CC 4.0 licenses:
The Licensor waives and/or agrees not to assert any right or authority to forbid You from making technical modifications necessary to exercise the Licensed Rights, including technical modifications necessary to circumvent Effective Technological Measures.
This is a nice addition, which had been previously suggested for CC 3.0 licenses and rejected — the concept copied from GPLv3 drafts at the time. I would have preferred to also remove the limited DRM prohibition in the CC licenses.
The CC 4.0 licenses slightly streamline and clarify the substance of the attribution requirement, all to the good. The most important bit, itself only a slight streamlining and clarification of similar in previous versions:
You may satisfy the conditions in Section 3(a)(1) in any reasonable manner based on the medium, means, and context in which You Share the Licensed Material. For example, it may be reasonable to satisfy the conditions by providing a URI or hyperlink to a resource that includes the required information.
This pulls in the wild use from near zero to-the-letter compliance to fairly high.
I’m not fond of the requirement to remove attribution information if requested by the licensor, especially accurate information. I don’t know whether a licensor has ever made such a request, but that makes the clause only pointless rather than harmful. Not quite though, as it does make for a talking point.
not primarily intended for or directed towards commercial advantage or
privatemonetary compensation. For purposes of this Public License, the exchange of the Licensed Material for other material subject to Copyright and Similar Rights by digital file-sharing or similar means is NonCommercial provided there is no payment of monetary compensation in connection with the exchange.
Not intended to be a substantive change, but I’ll take it. I’d have preferred a probably more significantly narrowed definition and a re-branding so as to increase the range of and differentiation among the licenses that CC stewards. But at the beginning of the 4.0 licenses process, I expected no progress, so am not disappointed. Branding and other positioning changes could come post-launch, if anyone is so inclined.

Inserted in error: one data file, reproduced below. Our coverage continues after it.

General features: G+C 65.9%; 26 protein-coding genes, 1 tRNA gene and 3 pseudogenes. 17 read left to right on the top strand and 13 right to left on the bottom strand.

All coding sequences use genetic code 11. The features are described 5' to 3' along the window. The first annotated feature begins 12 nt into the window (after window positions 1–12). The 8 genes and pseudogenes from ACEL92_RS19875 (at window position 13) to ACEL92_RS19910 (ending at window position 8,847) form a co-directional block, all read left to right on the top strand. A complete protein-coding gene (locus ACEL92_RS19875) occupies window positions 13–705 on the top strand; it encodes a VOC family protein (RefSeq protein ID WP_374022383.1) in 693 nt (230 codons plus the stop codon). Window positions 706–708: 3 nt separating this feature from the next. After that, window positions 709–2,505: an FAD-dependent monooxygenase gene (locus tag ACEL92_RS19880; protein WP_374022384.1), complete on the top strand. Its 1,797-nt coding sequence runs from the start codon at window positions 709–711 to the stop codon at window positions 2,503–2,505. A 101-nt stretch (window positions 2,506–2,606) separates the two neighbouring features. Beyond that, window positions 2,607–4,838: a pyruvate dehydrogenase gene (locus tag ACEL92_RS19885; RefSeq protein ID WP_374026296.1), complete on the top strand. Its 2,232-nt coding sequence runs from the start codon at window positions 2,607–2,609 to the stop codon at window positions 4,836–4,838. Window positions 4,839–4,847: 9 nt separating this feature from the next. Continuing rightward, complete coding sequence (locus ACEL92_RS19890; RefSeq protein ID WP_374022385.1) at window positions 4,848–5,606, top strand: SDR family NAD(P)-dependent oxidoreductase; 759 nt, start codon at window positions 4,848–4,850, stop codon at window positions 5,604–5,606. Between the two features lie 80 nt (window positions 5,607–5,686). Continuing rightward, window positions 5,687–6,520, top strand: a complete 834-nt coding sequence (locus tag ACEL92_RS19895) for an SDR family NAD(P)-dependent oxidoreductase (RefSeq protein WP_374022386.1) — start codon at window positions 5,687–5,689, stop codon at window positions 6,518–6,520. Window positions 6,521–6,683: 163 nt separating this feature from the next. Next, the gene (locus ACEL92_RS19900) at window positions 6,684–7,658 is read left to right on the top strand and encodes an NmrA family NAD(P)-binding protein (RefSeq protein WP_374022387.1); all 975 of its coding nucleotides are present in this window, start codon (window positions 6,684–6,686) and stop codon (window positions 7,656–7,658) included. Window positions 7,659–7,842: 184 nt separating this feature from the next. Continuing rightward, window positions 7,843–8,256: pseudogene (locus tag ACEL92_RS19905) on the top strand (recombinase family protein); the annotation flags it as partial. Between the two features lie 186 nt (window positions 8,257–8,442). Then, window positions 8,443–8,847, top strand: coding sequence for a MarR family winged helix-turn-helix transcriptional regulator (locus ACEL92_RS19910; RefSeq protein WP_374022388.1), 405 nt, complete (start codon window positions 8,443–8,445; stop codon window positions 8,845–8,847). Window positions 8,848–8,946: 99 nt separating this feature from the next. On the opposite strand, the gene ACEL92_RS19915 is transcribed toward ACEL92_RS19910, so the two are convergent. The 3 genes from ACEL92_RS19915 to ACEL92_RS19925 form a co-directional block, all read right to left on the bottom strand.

I think the biggest failure of the range of licenses with an NC term (and there are many preceding CC) is not confusion and pollution of commons, very roughly the complaints of people who would like NC to have a more predictable meaning and those who think NC offers inadequate permissions, respectively, but lack of valuable use. Licenses with the NC term are certainly used for hundreds of millions of photos and web pages, and some (hundreds of?) thousands of songs, videos, and books, but few where either the licensor or the public gains significant value above what would have been achieved if the licensor had simply offered gratis access (i.e., put stuff on the web, which is incredibly valuable even with no permissions granted). As far as I know, NC licenses haven’t played a significant role in enabling (again, relative to gratis access) any disruptive product or policy, and their use by widely recognized artists and brands is negligible (cf. CC-BY-SA, which Wikipedia and other mass collaboration projects rely on to exist, and CC-BY and CC0, which are part of disruptive policy mandates).
CC is understandably somewhat stuck between free/open norms, which make licenses with the NC an embarrassment, and their numerically large but low value uses. A license steward or would-be steward that really believed a semicommons license regime could do much more would try to break out of this rut by doing a complete rethink of the product (or that part of the product line), probably resulting in something much more different from the current NC implementation than the mere definitional narrowing and rebranding that I started out preferring. This could be related to my commentary on innovation in “copyright choice” tools above; whether the two are really the same thing would be a subject for inquiry.
If there were licenses that should not have been brought to version 4.0, at least not under the CC brand, it would have been CC-BY-NC-ND and CC-BY-ND.
Instead, an express permission to make derivatives so long as they are not shared was added. This change makes so-called text/content/data mining of any work under any of the CC version 4.0 licenses unambiguously permitted, and makes ND stick out a tiny bit less as an aberration from the CC license suite modeling some moderate copyright reform baseline.
There are some costs to this approach: surprise that a “no derivatives” license permits derivatives, slight reduction in scope and differentiation among licenses that CC stewards, giving credence to ND licenses as acceptable for scholarship, and abetting the impression that text/content/data mining requires permission at all. The last is most worrisome, but (as with similar worries around licensing databases) can be turned into a positive to the extent CC and everyone knowledgeable emphasizes that you ought not and probably don’t need a license; we’re just making sure you have the freedoms around CC licensed works that you ought to have anyway, in case the info regulation regime gets even worse — but please, mine away.
This is the most improved named (BY/NC/ND/SA) elements in CC 4.0 licenses, and the work is not done yet. But first, I wish it had been improved even more, by making more uses unambiguously “trigger” the SA provision. This has been done once, starting in 2.0:
For the avoidance of doubt, where the Work is a musical composition or sound recording, the synchronization of the Work in timed-relation with a moving image (“synching”) will be considered a Derivative Work for the purpose of this License.